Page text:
On 08/08/2014 10:56 AM, brendan kearney wrote:


Arent all of those lookups done in dns?


Yes.

Wouldnt that mean hostnames being fqdn's is irrelevant?


Not sure what you mean.

I guess if you issued your server certs with a subject DN of "cn=hostname", instead of "cn=hostname.domain.tld", and you had the DNS PTR lookups configured so that w.x.y.z returned "hostname" instead of "hostname.domain.tld", then TLS/SSL would work.

On Aug 8, 2014 12:11 PM, "Rich Megginson" <rmegg...@redhat.com <mailto:rmegg...@redhat.com>> wrote:

    On 08/08/2014 08:57 AM, brendan kearney wrote:

    Kerberos is dependent on A records in dns. The instance (as in
    principal/instance@REALM) should match the A record in dns.

    There is absolutely no Kerberos dependency on hostnames being
    fully qualified.  I have all my devices named with short names
    and I have no issues with Kerberos ticketing.

    This seems to be an artificial requirement in FreeIPA that is wrong.


The other hostname requirement is for TLS/SSL, for MITM checking. By default, when an SSL server cert is issued, the subject DN
    contains cn=fqdn as the leftmost component. clients use this fqdn
    to verify the server.  That is, client knows the IP address of the
    server - client does a reverse lookup (i.e. PTR) to see if the
    server returned by that lookup matches the cn=fqdn in the server
    cert.  This requires reverse lookups are configured and that the
    fqdn is the first name/alias returned.

    On Aug 8, 2014 8:54 AM, "Bruno Henrique Barbosa"
    <bruno-barb...@prodesan.com.br
    <mailto:bruno-barb...@prodesan.com.br>> wrote:

        Hello everyone,

        I'm running through an issue where an application needs its
        server's hostname to be in short name format, such as
        "server" and not "server.example.com
        <http://server.example.com>". When I started deploying
        FreeIPA in the very beginning of this year, I remember I
        couldn't install freeipa-client with a bare "ipa-client
        install", because of this:

        ____________

        [root@server ~]# hostname
        server
        [root@server ~]# hostname -f
        server.example.com <http://server.example.com>
        [root@server ~]# ipa-client-install
        Discovery was successful!
        Hostname: server.example.com <http://server.example.com>
        Realm: EXAMPLE.COM <http://EXAMPLE.COM>
        DNS Domain: example.com <http://example.com>
        IPA Server: ipa01.example.com <http://ipa01.example.com>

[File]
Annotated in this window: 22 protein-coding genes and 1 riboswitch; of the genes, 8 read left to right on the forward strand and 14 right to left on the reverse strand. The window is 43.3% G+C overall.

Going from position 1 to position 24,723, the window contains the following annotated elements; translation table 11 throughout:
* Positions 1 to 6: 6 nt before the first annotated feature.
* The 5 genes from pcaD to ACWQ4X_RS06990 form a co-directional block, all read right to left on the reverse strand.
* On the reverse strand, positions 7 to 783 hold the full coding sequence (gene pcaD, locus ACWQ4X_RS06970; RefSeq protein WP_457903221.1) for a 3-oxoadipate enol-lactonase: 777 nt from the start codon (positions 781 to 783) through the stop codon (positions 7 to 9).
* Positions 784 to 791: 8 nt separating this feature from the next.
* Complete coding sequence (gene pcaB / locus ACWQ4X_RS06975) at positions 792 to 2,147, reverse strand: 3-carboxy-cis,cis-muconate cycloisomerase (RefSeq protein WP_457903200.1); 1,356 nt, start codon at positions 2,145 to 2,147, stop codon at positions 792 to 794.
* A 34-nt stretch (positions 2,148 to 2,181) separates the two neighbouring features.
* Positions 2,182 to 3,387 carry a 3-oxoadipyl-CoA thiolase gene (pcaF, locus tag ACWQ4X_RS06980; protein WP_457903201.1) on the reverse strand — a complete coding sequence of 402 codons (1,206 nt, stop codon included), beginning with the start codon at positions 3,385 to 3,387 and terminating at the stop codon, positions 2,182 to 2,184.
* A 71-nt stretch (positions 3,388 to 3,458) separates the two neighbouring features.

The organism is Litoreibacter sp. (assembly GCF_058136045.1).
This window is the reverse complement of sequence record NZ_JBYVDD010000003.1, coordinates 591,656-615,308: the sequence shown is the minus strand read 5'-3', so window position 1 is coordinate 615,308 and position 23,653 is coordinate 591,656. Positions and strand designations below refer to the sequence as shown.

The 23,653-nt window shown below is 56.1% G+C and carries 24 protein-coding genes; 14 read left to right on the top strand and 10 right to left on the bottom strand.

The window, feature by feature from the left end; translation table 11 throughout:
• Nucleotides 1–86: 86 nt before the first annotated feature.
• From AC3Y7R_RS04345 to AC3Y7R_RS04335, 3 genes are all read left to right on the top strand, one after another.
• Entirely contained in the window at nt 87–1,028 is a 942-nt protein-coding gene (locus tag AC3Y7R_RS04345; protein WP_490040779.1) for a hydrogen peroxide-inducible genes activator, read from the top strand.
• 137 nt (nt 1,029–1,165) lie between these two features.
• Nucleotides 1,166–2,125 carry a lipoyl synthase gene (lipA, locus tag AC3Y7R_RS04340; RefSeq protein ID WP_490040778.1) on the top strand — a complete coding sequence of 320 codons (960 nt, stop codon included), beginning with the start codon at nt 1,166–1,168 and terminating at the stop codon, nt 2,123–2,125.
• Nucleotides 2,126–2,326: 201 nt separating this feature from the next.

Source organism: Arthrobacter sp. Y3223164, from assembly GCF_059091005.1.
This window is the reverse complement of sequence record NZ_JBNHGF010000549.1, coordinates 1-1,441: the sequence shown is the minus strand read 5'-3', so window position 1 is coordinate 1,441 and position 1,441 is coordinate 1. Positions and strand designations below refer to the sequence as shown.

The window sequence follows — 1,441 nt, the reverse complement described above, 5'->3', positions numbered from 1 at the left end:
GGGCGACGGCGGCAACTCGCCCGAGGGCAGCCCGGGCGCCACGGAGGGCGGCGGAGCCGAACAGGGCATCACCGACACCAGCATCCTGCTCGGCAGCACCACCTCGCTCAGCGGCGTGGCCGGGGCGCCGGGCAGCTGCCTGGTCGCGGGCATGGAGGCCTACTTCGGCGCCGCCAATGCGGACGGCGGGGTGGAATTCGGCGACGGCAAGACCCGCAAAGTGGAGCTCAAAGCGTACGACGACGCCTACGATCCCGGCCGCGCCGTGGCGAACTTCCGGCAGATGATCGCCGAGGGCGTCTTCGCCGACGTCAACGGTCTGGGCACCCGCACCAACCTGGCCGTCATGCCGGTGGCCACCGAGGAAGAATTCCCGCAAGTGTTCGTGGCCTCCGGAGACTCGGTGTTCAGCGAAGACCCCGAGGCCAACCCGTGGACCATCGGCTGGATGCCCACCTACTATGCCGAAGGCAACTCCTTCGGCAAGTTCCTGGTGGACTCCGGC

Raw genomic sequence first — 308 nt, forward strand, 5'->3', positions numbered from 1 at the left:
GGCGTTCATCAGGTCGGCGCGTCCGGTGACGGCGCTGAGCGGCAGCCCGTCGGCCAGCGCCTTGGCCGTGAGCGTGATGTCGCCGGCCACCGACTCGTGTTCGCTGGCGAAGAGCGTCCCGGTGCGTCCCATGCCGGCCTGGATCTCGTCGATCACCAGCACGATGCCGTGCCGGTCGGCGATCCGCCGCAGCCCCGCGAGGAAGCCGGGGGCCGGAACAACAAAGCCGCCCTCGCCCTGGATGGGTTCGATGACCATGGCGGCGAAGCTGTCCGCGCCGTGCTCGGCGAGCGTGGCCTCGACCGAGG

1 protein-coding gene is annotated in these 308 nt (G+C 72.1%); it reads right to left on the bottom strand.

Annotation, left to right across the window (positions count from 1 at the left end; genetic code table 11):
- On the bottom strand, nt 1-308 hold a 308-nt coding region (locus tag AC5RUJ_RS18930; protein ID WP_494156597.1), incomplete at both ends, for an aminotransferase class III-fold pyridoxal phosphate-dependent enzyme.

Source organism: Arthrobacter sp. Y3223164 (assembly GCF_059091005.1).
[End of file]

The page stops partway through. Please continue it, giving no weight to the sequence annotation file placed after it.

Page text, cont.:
Base DN: dc=example,dc=com

        Continue to configure the system with these values? [no] yes
        User authorized to enroll computers: admin
        Synchronizing time with KDC...
        Unable to sync time with IPA NTP Server, assuming the time is
        in sync. Please check that port 123 UDP is opened.
        Password for ad...@example.com <mailto:ad...@example.com>:
        Joining realm failed: The hostname must be fully-qualified:
        server
        Installation failed. Rolling back changes.
        IPA client is not configured on this system.

        ________________

        So, using the short name as hostname didn't work for install,
        I then make it like "ipa-client install --hostname=`hostname
        -f` --mkhomedir -N", and it installs and works like a charm,
        BUT it updates the machine's hostname to FQDN.

        What I tested and, at first, worked: after deploying and
        ipa-client installation with those parameters which work,
        renaming the machine back to a short name AT FIRST is not
        causing any problems. I can login with my ssh rules
        perfectly, but I don't find any IPA technical docs saying it
        will/won't work if I change the hostname back to short name
        and not FQDN.

        Searching for it, I found on RedHat guide: "The hostname of a
        system is critical for the correct operation of Kerberos and
        SSL. Both of these security mechanisms rely on the hostname
        to ensure that communication is occurring between the
        specified hosts."
        I've also found this message
        http://osdir.com/ml/freeipa-users/2012-03/msg00006.html which
        seems to be related to my case, but what I need to know is:
        where does it state FQDN is a mandatory requirement in order
        to FreeIPA to work and/or is there anything else (a patch,
        update, whatever) to solve this issue, so I don't need to
        change my applications?

        Thank you and sorry for the wall of a text.

        PS: Enviroment is CentOS 6.5, in both IPA server and client.
        DNS is not the same server as IPA (it forwards to a Windows DC).

        RPMs:
        libipa_hbac-1.9.2-129.el6_5.4.x86_64
        libipa_hbac-python-1.9.2-129.el6_5.4.x86_64
        python-iniparse-0.3.1-2.1.el6.noarch
        ipa-pki-common-theme-9.0.3-7.el6.noarch
        ipa-pki-ca-theme-9.0.3-7.el6.noarch
        ipa-admintools-3.0.0-37.el6.x86_64
        ipa-server-selinux-3.0.0-37.el6.x86_64
        ipa-server-3.0.0-37.el6.x86_64
        ipa-python-3.0.0-37.el6.x86_64
        ipa-client-3.0.0-37.el6.x86_64



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